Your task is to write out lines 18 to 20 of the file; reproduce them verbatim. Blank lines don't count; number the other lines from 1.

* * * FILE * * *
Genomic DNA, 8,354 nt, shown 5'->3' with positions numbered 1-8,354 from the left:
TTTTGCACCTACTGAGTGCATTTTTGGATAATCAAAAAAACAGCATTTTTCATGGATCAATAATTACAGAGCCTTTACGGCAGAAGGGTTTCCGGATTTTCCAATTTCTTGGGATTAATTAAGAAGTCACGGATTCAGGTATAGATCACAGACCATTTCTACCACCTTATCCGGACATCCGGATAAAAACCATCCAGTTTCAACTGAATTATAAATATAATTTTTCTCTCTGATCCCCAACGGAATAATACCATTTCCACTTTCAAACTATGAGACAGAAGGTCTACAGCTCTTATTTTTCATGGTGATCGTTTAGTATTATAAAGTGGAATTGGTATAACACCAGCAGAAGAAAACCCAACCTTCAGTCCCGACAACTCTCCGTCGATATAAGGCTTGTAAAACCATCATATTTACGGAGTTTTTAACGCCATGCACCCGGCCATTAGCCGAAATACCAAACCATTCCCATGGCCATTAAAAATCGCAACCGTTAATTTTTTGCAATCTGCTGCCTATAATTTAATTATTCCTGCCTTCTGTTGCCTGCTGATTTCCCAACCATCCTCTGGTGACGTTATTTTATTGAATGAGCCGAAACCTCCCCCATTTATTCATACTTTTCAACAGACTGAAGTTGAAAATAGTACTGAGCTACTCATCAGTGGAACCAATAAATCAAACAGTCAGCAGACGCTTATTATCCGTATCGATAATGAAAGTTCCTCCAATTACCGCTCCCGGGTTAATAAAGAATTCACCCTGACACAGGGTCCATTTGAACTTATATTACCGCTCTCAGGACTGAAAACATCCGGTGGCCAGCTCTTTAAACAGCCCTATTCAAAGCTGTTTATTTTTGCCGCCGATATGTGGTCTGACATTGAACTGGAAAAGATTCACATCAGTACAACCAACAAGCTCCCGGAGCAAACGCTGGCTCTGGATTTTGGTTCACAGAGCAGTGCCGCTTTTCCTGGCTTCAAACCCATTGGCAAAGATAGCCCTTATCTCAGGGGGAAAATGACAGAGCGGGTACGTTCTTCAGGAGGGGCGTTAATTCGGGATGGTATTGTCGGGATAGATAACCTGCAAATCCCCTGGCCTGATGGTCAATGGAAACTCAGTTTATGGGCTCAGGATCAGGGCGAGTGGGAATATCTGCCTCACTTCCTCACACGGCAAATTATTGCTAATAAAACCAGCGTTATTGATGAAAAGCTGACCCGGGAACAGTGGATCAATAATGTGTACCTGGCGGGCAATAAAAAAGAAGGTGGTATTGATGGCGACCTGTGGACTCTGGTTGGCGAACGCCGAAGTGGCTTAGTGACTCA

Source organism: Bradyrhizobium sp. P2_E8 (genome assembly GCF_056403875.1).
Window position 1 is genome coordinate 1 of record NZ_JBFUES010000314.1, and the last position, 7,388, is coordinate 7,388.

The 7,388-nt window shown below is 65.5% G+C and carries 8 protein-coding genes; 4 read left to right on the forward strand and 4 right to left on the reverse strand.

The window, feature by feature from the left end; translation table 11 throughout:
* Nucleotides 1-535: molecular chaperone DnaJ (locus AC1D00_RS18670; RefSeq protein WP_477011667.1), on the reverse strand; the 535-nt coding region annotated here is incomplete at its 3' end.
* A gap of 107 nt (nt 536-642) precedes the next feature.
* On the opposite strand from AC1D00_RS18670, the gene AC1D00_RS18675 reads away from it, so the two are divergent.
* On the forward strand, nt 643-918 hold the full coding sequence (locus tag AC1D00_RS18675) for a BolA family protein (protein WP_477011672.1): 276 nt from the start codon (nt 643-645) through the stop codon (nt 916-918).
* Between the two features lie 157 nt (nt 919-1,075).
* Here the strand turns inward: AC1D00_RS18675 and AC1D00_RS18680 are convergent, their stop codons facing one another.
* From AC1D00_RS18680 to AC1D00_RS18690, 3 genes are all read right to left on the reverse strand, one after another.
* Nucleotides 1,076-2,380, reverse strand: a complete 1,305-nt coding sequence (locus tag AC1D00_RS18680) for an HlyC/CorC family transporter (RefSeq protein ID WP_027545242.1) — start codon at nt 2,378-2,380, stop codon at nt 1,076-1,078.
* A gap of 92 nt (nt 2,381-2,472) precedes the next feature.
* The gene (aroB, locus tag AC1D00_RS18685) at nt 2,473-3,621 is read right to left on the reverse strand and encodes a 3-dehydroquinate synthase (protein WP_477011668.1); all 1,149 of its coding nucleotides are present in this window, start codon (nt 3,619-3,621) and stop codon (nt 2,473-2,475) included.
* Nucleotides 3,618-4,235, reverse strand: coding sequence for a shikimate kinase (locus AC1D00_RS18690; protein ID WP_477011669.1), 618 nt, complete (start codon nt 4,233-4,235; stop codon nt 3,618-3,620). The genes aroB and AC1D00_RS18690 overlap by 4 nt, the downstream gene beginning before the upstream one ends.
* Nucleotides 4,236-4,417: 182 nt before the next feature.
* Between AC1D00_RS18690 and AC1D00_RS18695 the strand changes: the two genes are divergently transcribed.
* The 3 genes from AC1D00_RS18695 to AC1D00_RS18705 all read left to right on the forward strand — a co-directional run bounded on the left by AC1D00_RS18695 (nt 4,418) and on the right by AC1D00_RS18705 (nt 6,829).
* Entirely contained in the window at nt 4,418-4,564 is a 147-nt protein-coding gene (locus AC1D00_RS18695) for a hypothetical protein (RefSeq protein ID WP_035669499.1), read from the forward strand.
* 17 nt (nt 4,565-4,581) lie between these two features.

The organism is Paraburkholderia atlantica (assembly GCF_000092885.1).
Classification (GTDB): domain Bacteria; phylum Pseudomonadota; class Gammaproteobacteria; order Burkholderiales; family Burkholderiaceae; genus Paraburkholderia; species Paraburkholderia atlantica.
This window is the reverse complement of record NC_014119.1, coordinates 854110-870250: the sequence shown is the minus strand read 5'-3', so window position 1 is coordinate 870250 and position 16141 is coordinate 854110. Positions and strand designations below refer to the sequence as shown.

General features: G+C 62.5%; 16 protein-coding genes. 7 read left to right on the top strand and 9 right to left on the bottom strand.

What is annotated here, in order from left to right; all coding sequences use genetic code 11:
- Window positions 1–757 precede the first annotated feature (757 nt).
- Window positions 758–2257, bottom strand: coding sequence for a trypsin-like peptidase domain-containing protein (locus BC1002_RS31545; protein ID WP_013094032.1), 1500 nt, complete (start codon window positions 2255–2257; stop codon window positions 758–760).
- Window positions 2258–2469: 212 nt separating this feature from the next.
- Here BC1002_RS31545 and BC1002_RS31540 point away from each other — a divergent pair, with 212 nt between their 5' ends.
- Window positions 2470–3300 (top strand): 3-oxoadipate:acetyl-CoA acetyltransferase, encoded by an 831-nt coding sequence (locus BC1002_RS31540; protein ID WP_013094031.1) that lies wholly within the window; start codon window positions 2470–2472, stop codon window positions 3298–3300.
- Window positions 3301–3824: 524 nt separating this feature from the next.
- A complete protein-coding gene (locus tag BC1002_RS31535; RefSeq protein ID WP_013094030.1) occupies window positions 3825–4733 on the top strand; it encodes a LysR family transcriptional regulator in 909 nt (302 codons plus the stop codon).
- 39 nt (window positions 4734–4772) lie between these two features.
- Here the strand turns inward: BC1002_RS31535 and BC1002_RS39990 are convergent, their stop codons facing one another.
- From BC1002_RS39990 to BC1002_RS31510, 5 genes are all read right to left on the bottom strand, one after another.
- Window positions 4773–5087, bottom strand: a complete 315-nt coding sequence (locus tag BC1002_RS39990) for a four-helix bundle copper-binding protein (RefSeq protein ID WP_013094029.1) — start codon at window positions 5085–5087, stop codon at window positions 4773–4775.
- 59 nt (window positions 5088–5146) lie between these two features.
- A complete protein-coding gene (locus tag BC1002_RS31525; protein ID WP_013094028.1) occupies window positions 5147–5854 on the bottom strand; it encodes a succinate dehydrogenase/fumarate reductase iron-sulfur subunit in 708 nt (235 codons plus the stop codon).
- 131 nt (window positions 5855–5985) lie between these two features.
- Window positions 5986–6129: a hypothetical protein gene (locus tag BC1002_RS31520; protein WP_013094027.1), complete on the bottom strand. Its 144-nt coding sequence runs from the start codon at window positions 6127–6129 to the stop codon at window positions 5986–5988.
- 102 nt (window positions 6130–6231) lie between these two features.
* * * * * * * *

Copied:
* Nucleotides 4,236-4,417: 182 nt before the next feature.
* Between AC1D00_RS18690 and AC1D00_RS18695 the strand changes: the two genes are divergently transcribed.
* The 3 genes from AC1D00_RS18695 to AC1D00_RS18705 all read left to right on the forward strand — a co-directional run bounded on the left by AC1D00_RS18695 (nt 4,418) and on the right by AC1D00_RS18705 (nt 6,829).